Tools for Practice


#335 Asymptomatic bacteriuria in the elderly: Don’t drug the bugs?


CLINICAL QUESTION
In elderly, does asymptomatic bacteriuria (ASB) cause altered mental state and will treating ASB improve clinical outcomes?


BOTTOM LINE
Due to important evidence limitations, it is not confirmed that ASB, or even Urinary Tract Infection (UTI), is clearly associated with altered mental state. Treating ASB does not improve clinical outcomes (including altered mental state) but may increase adverse events from 1% to 7%. In elderly patients with ASB and altered mental state, antibiotics should be avoided without clear signs/symptoms of infection. 



CFPCLearn Logo

Reading Tools for Practice Article can earn you MainPro+ Credits

Join Now

Already a CFPCLearn Member? Log in



EVIDENCE
  • Results statistically significant unless stated.
Is any bacteriuria associated with altered mental state?
  • 3 systematic reviews (5-29 observational studies; 2630-16,618 patients).1-3
    • UTI and altered mental state:
      • Two conclude association is unclear.1,2
      • One3 reports an association odds ratio=2.67 (2.12–3.36).
      • Unreliable as UTI case-definition often includes altered mental state/delirium (without infection symptoms).1-3 Example, in one study ≥57% UTI diagnoses had no UTI symptoms.3
    • ASB and altered mental state:
      • No association in one observational study.3
Does treating ASB improve/prevent clinical outcomes?
  • 5 systematic reviews (3-9 randomized controlled trials [RCTs]; 328-1087 patients)4-8 of antibiotic treatment versus placebo/no-treatment. Most recent (9 RCTs; 1087 patients) x3-108 months:4
    • Symptomatic UTI, mortality: No difference.
    • Adverse effects (examples diarrhea, rash, candidiasis): 6.5% versus 0.7% no antibiotics.
    • Others found similar.5-8
Does treating ASB improve altered mental state?
  • RCT 58 ASB long-term care patients, norfloxacin versus placebo (7 days), followed 3-months (not included above).9
    • Mental state/function: No difference.
  • Two observational studies, 150-343 newly diagnosed delirious elderly found no difference in functional10 or delirium11 recovery when given antibiotics versus none.
Do antibiotic reduction interventions for ASB affect patient outcomes?
  • Three RCTs (2 cluster-RCTs12,13 with 22 long-term care centers 1-year each, and 214 newly admitted patients 7-days14).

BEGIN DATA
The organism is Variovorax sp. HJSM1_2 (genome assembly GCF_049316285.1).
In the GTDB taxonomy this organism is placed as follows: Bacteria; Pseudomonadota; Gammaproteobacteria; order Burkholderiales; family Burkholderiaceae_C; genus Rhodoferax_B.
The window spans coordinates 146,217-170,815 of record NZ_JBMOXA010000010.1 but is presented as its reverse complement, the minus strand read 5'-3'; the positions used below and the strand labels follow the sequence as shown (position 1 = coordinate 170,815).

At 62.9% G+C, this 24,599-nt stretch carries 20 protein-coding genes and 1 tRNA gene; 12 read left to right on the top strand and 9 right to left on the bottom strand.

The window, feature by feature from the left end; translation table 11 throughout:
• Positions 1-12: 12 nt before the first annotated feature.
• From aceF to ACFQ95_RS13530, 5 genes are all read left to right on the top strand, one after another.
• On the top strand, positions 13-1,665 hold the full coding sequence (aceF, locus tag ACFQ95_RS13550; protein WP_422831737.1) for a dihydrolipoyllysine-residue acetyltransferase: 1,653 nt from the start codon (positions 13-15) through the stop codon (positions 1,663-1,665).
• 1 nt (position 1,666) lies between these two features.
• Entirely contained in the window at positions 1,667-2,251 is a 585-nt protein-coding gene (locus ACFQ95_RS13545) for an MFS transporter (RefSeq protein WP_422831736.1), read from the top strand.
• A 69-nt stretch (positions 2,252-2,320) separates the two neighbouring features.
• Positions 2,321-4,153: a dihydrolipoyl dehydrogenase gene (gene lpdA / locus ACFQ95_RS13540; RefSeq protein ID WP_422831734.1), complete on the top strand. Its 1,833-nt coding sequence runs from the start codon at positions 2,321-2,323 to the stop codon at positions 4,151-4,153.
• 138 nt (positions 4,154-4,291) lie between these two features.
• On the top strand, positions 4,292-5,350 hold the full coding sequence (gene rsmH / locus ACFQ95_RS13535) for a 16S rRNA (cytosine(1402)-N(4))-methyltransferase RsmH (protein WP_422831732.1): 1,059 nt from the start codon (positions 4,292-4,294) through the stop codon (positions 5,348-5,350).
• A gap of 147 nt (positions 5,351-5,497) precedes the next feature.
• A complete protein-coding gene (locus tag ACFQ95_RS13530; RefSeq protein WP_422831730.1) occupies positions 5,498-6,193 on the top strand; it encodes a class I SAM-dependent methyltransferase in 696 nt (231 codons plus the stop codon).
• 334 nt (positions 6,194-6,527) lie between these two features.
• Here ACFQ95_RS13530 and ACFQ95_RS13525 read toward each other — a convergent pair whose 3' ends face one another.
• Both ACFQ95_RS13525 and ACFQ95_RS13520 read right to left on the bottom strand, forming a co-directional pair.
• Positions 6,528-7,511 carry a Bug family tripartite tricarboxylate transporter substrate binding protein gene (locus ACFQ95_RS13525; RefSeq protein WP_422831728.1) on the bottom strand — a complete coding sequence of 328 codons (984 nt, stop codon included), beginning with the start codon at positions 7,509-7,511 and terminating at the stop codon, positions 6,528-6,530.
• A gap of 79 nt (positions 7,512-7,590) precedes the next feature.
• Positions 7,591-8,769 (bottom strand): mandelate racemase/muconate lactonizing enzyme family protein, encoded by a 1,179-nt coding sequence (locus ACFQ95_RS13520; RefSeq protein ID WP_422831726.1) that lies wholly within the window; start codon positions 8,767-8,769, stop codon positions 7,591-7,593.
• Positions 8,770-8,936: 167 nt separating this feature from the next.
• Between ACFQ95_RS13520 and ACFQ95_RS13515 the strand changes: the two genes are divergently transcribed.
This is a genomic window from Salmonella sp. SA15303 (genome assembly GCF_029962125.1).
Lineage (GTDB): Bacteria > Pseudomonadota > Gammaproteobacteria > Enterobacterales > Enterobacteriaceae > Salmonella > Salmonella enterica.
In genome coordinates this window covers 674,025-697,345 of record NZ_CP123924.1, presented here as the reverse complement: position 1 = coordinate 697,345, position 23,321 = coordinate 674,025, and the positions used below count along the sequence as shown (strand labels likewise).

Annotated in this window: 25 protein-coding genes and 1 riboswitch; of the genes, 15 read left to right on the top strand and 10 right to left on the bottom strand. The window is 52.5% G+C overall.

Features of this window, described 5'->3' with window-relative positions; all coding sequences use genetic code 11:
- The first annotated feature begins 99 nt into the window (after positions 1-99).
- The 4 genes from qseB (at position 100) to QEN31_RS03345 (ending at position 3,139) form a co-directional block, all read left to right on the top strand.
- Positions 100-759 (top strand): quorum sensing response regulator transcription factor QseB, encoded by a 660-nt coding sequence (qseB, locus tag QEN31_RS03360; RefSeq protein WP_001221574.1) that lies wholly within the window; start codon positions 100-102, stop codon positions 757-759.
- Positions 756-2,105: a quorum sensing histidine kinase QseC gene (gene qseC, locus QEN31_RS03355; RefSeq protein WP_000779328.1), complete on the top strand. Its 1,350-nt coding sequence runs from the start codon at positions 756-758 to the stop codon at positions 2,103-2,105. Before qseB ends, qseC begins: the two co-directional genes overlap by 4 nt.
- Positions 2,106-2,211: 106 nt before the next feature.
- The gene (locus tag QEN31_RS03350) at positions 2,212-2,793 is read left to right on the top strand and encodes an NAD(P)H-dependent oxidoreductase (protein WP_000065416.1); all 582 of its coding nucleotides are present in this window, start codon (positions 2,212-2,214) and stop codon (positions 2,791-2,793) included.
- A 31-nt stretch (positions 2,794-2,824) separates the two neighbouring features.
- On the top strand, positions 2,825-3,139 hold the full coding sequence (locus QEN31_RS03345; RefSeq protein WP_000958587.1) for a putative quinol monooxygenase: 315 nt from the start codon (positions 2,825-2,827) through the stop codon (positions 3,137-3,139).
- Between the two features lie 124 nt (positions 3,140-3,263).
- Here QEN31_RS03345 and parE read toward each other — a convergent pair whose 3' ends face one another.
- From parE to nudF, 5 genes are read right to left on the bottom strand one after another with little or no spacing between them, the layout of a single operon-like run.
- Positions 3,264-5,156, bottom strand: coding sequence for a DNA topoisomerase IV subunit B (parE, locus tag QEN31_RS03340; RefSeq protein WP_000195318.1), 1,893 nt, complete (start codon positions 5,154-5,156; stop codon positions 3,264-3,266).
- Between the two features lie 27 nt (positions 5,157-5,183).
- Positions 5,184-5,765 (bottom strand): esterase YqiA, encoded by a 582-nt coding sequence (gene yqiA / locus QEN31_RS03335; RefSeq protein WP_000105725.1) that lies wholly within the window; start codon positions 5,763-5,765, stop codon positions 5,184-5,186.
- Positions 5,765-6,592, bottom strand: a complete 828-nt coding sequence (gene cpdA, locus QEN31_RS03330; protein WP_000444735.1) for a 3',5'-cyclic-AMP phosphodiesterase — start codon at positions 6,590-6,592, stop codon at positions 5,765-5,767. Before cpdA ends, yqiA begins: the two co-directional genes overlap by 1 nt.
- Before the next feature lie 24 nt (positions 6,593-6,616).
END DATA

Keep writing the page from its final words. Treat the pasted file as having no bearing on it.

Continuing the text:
• Reducing antibiotic prescribing does not increase hospitalizations, mortality, or adverse events.12-14
Context
  • Ordering urine culture is associated with antibiotic use.15
  • ASB is common in elderly: 5-20% in community age>80 (females>males) and institutionalization (25-50% women/15-40% men).16,17
  • ASB guidelines16 recommend:
    • Avoiding ASB treatment in elderly without clear infection signs/symptoms.
    • Assessment for other causes; careful observation; attention to contributing factors like dehydration.


Latest Tools for Practice

#348 How to Slow the Flow III: Tranexamic acid for heavy menstrual bleeding (Free)

In premenopausal heavy menstrual bleeding due to benign etiology, does tranexamic acid (TXA) improve patient outcomes?
Read 0.25 credits available

#347 Chlorthali-D’OH!: What is the best thiazide diuretic for hypertension?

Which thiazide diuretic is best at reducing cardiovascular events in hypertension?
Read 0.25 credits available

#346 Stress Urinary Incontinence: Pelvic floor exercises or pessary? (Free)

How effective are pelvic floor exercises or pessaries for stress urinary incontinence?
Read 0.25 credits available

This content is certified for MainPro+ Credits, log in to access


Author(s):

  • Darren Pasay B.Sc.Pharm
  • G. Michael Allan MD CCFP
  • Jennifer Young MD CCFP-EM

1. Mayne S, Bowden A, Sundvall PD, et al. BMC Geriatrics. 2019; 19:32.

2. Balogun SA, Philbrick JT. Canadian Geriatrics Journal. 2014; 17(1):22-26.

3. Krinitski D, Kasina R, Kloppel S, et al. J Am Geriatr Soc. 2021; 69:3312–23.

4. Krzyzaniak N, Forbes C, Clark J, et al. Br J Gen Pract. 2022; 72(722):e649-e58.

5. Henderson JT, Webber EM, Bean SI. JAMA. 2019; 322(12):1195-1205.

6. Trestioreanu AZ, Lador A, Sauerbrun-Cutler MT, et al. Cochrane Database Syst Rev. 2015; 4(4): CD009534.

7. Köves B, Cai T, Veeratterapillay R, et al. Eur Urol. 2017 Dec; 72(6):865-868.

8. Dull RB, Friedman SK, Risoldi ZM, et al. Pharmacotherapy 2014; 34(9):941–60.

9. Potts L, Cross S, MacLennan WJ, et al. Arch Gerontol Geriatr. 1996; 23(2):153-61.

10. Dasgupta M, Brymer C, Elsayed S. Arch Gerontol Geriatr. 2017 Sep; 72:127-134.

11. Joo P, Grant L, Ramsay T, et al. BMC Geriatr. 2022 Nov 29; 22(1):916.

12. Nace DA, Hanlon JT, Crnich CJ, et al. JAMA Intern Med. 2020 Jul 1; 180(7):944-95.

13. Arnold SH, Nygaard Jensen J, Bjerrum L, et al. Lancet Infect Dis. 2021; 21(11):1549-56.

14. Daley P, Garcia D, Inayatullah R, et al. Infect Control Hosp Epidemiol. 2018; 39(7):814-19.

15. Brown KA, Daneman N, Schwartz KL, et al. Clin Infect Dis. 2020; 70(8):1620-27.

16. Nicolle LE, Gupta K, Bradley SF, et al. Clin Infect Dis. 2019 May 2; 68(10):e83-e110.

17. Ariathianto Y. Australian Family Physician. 2011; 40(10): 805-9.

Authors do not have any conflicts of interest to declare.